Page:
... Прежде всего это связано с тем, что в системе государственного и муниципального управления выводы по результатам опросов потенциально позволяют соответствующим структурам вносить коррективы в планы и программы дальнейшего обустройства территории, повышения качества жизни. Проблематика анализа социального самочувствия включает в себя разные пространственные уровни, например отдельного города или разных стран [2], и может связываться с разнообразными факторами [3]. ...
Article
Full-text available
This paper provides a systematic and critical review of the literature on cultural and creative ecology and ecosystems. There has been a growing use of ecological language in relation to the cultural and creative sectors within both research and policymaking. However, there is little consistency in the terms employed, with considerable slippage in meanings and application. The paper, therefore, undertakes a two-stage review of the literature. First, a systematic review analysing the content of 56 publications identified within Web of Science, Scopus and Google Scholar. Secondly, a critical review examining definitional and terminological inconsistencies, the boundaries and geographical scales of cultural and creative ecosystems, and the range of methods and data employed. Here we clarify the relationship between ecological approaches and previous framings such as “creative industry” and “creative economy”. The paper concludes by proposing an agenda for future research, seeking to consolidate the research field and support ecological policymaking.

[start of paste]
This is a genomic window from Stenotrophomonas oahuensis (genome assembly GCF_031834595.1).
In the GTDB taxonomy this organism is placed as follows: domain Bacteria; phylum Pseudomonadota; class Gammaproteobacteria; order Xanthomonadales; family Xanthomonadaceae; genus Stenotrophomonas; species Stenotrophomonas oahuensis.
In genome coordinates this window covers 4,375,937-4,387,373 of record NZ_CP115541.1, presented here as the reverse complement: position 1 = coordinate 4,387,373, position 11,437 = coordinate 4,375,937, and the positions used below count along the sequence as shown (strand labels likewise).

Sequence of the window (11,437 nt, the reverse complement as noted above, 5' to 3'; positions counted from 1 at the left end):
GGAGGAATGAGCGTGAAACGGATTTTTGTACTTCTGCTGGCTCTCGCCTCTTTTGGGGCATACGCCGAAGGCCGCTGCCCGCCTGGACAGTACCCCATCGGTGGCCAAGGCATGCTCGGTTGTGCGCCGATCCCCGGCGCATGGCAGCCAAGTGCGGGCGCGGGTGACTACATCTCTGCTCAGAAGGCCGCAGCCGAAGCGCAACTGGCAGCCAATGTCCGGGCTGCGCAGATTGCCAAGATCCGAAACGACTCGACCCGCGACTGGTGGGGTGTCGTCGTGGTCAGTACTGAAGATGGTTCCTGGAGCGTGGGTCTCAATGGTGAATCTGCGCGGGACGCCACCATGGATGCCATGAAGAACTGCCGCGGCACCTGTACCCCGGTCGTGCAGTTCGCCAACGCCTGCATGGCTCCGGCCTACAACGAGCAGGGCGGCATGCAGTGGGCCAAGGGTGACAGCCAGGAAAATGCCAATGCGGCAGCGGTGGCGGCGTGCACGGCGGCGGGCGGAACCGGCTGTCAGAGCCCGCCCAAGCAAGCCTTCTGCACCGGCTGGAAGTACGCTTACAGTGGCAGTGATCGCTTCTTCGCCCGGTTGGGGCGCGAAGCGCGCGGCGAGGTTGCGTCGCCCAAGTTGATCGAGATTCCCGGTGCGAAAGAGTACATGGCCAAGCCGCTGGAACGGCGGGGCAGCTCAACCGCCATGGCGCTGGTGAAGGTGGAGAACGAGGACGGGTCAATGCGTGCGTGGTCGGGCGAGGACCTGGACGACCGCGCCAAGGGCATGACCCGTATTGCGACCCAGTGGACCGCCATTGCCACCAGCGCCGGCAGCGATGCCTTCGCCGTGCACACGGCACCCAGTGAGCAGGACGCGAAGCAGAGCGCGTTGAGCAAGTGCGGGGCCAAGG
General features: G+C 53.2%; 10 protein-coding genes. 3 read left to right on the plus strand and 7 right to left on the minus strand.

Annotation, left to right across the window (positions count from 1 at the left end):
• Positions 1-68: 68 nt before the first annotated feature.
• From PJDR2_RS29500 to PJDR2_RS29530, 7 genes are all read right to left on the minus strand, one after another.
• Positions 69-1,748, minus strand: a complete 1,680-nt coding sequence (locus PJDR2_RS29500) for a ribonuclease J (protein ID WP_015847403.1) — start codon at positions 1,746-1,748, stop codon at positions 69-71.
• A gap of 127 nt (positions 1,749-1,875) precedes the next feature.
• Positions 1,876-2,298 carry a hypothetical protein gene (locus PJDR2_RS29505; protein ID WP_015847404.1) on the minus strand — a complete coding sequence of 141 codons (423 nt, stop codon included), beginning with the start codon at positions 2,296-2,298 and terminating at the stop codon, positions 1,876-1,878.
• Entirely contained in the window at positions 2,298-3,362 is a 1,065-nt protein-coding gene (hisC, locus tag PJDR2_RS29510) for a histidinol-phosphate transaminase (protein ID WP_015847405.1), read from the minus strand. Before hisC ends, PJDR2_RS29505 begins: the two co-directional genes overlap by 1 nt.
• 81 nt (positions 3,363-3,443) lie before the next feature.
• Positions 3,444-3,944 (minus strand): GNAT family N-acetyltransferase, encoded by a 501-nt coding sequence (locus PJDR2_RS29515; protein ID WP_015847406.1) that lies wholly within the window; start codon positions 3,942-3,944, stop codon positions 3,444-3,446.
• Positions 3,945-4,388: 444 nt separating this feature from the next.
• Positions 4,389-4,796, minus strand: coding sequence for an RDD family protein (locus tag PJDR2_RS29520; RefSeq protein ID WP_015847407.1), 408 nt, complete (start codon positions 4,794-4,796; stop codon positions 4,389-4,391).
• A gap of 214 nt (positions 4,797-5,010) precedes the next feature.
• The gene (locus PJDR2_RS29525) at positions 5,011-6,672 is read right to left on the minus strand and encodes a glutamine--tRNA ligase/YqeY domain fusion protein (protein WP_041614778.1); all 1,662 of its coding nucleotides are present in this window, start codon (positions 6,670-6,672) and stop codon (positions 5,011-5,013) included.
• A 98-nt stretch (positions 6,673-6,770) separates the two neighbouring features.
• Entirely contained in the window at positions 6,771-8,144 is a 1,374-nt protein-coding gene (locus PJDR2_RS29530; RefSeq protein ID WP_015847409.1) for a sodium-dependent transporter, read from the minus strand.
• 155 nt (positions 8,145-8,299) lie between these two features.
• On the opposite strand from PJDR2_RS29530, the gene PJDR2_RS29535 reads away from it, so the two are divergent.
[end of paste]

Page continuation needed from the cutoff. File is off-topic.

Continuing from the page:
Alexis Akre Groundswell-Claudie Mabry Irondale Ensemble Project-Terry Greiss Mark Morris Dance Group-Nancy Umanoff Museum of Contemporary African Diasporan Arts (MoCADA
  • Greenlight Bookstore-Rebecca Fitting
  • Jessica Stockton Bagnulo
Greenlight Bookstore-Rebecca Fitting, Jessica Stockton Bagnulo, Alexis Akre Groundswell-Claudie Mabry Irondale Ensemble Project-Terry Greiss Mark Morris Dance Group-Nancy Umanoff Museum of Contemporary African Diasporan Arts (MoCADA)-James Bartlett